UN chief urges solution on Dominican citizenship
EZEQUIEL ABIU LOPEZ
Jul. 16, 2014
SANTO DOMINGO, Dominican Republic (AP) — U.N. Secretary-General Ban Ki-moon urged Dominican legislators on Wednesday to find a humanitarian solution to a fiercely debated court decision that could render thousands of people of Haitian descent stateless.
Ban spoke to the Caribbean country's bicameral legislature a day after meeting with President Danilo Medina.
"It won't be easy," he said. "This requires compromise and tough consultations. It requires your compassion as human beings and as leaders of this country."
The Dominican Republic recently passed a law that would create a path to citizenship for the descendants of tens of thousands of migrants who came from neighboring Haiti. But human rights groups have said the law will likely exclude the majority of people born in the Dominican Republic to migrants, leaving them essentially stateless.
Ban asked that legislators keep working to protect the rights of all people and prevent what he called "the privatization of nationality."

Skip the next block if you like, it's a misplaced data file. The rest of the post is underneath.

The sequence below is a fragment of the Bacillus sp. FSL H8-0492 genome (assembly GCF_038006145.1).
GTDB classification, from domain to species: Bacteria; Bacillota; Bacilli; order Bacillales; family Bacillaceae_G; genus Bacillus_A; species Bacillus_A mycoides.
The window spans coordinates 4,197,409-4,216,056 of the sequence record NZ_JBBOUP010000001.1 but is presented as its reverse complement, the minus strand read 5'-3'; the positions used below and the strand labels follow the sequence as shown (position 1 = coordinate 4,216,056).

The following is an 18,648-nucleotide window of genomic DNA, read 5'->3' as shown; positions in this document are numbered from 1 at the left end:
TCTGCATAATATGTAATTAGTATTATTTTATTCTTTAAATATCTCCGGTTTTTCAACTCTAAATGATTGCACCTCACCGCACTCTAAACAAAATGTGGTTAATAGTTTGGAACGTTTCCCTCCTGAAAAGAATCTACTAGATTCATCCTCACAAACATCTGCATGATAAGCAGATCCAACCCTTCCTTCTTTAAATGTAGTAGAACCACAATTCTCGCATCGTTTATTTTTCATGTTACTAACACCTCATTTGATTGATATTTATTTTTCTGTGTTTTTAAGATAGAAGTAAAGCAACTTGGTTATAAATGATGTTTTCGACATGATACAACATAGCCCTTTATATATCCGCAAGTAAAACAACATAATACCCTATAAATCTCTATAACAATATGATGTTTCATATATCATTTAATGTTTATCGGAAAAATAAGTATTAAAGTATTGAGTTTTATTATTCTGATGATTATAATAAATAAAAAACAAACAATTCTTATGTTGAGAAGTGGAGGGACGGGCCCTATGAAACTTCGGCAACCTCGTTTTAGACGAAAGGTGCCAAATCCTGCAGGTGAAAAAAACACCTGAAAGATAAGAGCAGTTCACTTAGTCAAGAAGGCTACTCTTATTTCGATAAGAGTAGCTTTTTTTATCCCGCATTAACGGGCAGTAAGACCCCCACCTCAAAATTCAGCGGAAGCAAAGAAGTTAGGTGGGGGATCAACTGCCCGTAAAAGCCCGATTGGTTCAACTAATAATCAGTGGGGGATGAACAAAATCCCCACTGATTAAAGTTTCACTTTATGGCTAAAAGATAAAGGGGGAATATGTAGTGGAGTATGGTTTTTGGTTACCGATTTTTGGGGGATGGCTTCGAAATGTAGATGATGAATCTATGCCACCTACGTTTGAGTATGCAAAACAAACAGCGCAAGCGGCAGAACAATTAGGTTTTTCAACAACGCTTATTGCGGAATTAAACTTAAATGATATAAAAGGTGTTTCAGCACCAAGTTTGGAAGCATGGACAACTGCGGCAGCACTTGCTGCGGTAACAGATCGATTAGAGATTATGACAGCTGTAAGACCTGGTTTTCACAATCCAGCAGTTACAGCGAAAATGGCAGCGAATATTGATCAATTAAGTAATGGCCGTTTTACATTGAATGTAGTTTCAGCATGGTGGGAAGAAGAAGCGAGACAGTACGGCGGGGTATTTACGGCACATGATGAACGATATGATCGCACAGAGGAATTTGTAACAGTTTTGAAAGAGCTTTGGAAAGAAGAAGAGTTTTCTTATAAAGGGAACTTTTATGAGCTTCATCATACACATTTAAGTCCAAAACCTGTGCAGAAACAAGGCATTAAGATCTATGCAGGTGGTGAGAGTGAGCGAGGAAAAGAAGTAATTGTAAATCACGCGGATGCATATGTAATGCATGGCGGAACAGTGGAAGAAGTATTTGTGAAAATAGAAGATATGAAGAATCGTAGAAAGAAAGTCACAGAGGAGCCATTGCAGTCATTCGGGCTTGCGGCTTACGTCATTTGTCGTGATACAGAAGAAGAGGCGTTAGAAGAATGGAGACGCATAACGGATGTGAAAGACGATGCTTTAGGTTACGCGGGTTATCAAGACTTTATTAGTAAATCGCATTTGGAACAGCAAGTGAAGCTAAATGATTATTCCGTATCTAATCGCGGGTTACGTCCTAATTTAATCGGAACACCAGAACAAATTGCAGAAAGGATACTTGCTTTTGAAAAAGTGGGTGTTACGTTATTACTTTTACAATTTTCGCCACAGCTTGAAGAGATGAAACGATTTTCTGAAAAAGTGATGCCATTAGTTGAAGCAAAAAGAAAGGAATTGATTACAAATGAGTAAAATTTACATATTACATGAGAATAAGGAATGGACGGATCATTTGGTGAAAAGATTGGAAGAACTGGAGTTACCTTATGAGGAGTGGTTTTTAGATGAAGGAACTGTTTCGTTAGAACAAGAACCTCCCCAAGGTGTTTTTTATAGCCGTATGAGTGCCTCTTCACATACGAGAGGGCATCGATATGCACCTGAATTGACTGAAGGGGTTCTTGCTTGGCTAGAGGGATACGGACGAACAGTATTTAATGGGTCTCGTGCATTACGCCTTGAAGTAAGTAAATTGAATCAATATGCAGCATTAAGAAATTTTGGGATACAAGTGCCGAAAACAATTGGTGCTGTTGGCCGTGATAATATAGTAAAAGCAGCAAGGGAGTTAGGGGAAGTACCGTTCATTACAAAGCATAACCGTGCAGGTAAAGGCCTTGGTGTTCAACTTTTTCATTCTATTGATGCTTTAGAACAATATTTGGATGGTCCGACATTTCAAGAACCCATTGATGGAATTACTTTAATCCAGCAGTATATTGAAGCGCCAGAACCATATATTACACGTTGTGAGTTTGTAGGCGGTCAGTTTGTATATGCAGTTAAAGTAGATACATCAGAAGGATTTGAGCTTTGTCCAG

Some lawmakers bristled at Ban's comments.
"He thinks Dominican nationality belongs to the Haitians who claim they were born here," legislator Vinicio Castillo said, calling the speech interference in Dominican affairs.
Reinaldo Pared, president of the Senate, said the government is trying to control a serious migration problem.
"It's not true that we discriminate against Haitian citizens because of their race or color, and because of nationality issues," Pared said.
He said the United Nations should help strengthen security at the Dominican Republic's border with Haiti.
Before leaving the country, Ban later met with local U.N. officials and with a group that runs a literacy program for adults.
The U.N. chief came to the Dominican Republic after a stop in Haiti, where he launched a program to help improve sanitation and combat cholera. Some people in Haiti criticized Ban's visit, noting many blame U.N. peacekeepers for introducing the disease that has killed more than 8,500 people and sickened about 700,000 in the impoverished country.